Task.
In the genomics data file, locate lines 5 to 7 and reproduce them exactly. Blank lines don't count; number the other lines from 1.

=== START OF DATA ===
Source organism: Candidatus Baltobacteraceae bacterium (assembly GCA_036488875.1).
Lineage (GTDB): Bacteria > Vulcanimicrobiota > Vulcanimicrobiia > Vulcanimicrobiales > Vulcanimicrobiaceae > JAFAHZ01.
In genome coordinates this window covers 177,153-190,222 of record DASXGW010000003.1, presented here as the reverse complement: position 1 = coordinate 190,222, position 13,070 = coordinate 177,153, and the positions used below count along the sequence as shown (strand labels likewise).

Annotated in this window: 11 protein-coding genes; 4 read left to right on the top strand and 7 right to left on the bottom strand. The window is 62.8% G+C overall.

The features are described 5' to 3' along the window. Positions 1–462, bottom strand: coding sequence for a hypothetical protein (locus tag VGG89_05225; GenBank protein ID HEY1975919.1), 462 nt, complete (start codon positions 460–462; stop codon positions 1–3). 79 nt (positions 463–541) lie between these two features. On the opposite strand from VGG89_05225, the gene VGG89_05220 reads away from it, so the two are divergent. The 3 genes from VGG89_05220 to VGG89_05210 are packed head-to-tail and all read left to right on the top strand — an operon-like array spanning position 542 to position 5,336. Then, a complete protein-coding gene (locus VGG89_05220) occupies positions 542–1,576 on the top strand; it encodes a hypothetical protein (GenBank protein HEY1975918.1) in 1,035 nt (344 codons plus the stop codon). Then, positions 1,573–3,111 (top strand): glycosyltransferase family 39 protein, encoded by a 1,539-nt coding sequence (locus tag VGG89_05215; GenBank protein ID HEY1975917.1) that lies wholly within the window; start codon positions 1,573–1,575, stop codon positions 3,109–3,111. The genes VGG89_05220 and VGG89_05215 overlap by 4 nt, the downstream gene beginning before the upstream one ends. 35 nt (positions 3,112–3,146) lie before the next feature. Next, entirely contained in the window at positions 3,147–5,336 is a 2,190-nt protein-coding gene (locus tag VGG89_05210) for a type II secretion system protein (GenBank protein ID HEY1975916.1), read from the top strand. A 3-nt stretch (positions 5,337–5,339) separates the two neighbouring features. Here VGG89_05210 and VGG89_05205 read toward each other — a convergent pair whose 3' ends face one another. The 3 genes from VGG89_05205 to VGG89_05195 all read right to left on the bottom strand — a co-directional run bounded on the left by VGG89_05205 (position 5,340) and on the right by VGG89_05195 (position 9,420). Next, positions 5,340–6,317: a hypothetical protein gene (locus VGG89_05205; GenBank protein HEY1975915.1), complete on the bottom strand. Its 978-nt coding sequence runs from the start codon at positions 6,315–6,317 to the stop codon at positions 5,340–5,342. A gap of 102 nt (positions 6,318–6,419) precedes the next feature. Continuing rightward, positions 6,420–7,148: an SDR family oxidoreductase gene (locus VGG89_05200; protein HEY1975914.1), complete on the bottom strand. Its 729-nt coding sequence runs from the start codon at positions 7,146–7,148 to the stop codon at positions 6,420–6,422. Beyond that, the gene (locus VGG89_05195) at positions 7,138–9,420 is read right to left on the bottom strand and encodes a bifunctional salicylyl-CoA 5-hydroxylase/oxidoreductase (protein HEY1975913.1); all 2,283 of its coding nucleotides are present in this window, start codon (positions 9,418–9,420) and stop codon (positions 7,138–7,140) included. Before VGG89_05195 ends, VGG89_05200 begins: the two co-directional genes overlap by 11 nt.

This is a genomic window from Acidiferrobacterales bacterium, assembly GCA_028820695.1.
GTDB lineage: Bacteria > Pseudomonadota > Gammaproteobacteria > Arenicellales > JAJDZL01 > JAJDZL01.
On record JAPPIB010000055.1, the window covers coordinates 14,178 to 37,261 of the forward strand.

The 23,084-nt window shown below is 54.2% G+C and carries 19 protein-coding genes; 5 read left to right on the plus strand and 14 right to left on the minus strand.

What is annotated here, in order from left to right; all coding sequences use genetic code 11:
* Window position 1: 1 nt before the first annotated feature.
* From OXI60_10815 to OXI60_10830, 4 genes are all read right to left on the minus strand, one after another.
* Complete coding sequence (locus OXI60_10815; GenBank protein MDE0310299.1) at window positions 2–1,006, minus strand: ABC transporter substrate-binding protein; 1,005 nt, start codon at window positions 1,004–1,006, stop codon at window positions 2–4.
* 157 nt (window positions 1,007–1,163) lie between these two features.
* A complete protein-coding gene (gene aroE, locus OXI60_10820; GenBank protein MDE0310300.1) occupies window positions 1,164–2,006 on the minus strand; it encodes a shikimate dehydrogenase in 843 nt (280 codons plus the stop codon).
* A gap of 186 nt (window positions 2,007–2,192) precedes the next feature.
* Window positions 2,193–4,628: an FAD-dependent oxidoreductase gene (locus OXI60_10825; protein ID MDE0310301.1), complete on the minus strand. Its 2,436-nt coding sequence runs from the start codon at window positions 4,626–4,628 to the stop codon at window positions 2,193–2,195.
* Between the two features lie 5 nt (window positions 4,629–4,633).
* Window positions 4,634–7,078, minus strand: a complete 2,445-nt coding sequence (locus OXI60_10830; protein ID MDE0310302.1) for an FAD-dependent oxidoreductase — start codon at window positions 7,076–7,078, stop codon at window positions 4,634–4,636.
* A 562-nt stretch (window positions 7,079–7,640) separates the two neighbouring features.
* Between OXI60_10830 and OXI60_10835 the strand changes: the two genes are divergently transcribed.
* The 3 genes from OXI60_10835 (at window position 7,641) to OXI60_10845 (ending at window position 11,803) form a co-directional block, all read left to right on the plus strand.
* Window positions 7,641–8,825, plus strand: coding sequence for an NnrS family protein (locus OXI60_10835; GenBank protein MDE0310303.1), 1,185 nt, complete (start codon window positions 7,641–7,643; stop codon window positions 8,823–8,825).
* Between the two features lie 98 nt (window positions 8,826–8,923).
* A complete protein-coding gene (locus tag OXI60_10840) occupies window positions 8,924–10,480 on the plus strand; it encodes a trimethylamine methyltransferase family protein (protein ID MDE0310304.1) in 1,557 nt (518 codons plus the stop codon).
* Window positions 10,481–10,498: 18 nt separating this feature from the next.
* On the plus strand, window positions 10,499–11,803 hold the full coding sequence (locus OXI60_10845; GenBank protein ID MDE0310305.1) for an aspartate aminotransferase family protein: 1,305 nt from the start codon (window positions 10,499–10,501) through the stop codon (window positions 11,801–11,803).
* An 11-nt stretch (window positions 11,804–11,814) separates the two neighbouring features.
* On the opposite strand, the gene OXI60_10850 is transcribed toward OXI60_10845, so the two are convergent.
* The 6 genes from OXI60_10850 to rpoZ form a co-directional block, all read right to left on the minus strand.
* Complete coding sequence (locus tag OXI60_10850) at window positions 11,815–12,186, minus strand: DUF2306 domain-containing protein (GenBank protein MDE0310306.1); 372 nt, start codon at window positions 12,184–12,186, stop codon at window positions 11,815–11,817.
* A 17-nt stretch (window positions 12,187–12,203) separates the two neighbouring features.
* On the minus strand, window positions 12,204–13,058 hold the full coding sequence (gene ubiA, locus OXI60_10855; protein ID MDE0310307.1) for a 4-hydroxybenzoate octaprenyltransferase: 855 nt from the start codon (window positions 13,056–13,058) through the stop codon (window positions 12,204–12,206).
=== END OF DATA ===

The features are described 5' to 3' along the window. Positions 1–462, bottom strand: coding sequence for a hypothetical protein (locus tag VGG89_05225; GenBank protein ID HEY1975919.1), 462 nt, complete (start codon positions 460–462; stop codon positions 1–3). 79 nt (positions 463–541) lie between these two features. On the opposite strand from VGG89_05225, the gene VGG89_05220 reads away from it, so the two are divergent. The 3 genes from VGG89_05220 to VGG89_05210 are packed head-to-tail and all read left to right on the top strand — an operon-like array spanning position 542 to position 5,336. Then, a complete protein-coding gene (locus VGG89_05220) occupies positions 542–1,576 on the top strand; it encodes a hypothetical protein (GenBank protein HEY1975918.1) in 1,035 nt (344 codons plus the stop codon). Then, positions 1,573–3,111 (top strand): glycosyltransferase family 39 protein, encoded by a 1,539-nt coding sequence (locus tag VGG89_05215; GenBank protein ID HEY1975917.1) that lies wholly within the window; start codon positions 1,573–1,575, stop codon positions 3,109–3,111. The genes VGG89_05220 and VGG89_05215 overlap by 4 nt, the downstream gene beginning before the upstream one ends. 35 nt (positions 3,112–3,146) lie before the next feature. Next, entirely contained in the window at positions 3,147–5,336 is a 2,190-nt protein-coding gene (locus tag VGG89_05210) for a type II secretion system protein (GenBank protein ID HEY1975916.1), read from the top strand. A 3-nt stretch (positions 5,337–5,339) separates the two neighbouring features. Here VGG89_05210 and VGG89_05205 read toward each other — a convergent pair whose 3' ends face one another. The 3 genes from VGG89_05205 to VGG89_05195 all read right to left on the bottom strand — a co-directional run bounded on the left by VGG89_05205 (position 5,340) and on the right by VGG89_05195 (position 9,420). Next, positions 5,340–6,317: a hypothetical protein gene (locus VGG89_05205; GenBank protein HEY1975915.1), complete on the bottom strand. Its 978-nt coding sequence runs from the start codon at positions 6,315–6,317 to the stop codon at positions 5,340–5,342. A gap of 102 nt (positions 6,318–6,419) precedes the next feature. Continuing rightward, positions 6,420–7,148: an SDR family oxidoreductase gene (locus VGG89_05200; protein HEY1975914.1), complete on the bottom strand. Its 729-nt coding sequence runs from the start codon at positions 7,146–7,148 to the stop codon at positions 6,420–6,422. Beyond that, the gene (locus VGG89_05195) at positions 7,138–9,420 is read right to left on the bottom strand and encodes a bifunctional salicylyl-CoA 5-hydroxylase/oxidoreductase (protein HEY1975913.1); all 2,283 of its coding nucleotides are present in this window, start codon (positions 9,418–9,420) and stop codon (positions 7,138–7,140) included. Before VGG89_05195 ends, VGG89_05200 begins: the two co-directional genes overlap by 11 nt.

This is a genomic window from Acidiferrobacterales bacterium, assembly GCA_028820695.1.
GTDB lineage: Bacteria > Pseudomonadota > Gammaproteobacteria > Arenicellales > JAJDZL01 > JAJDZL01.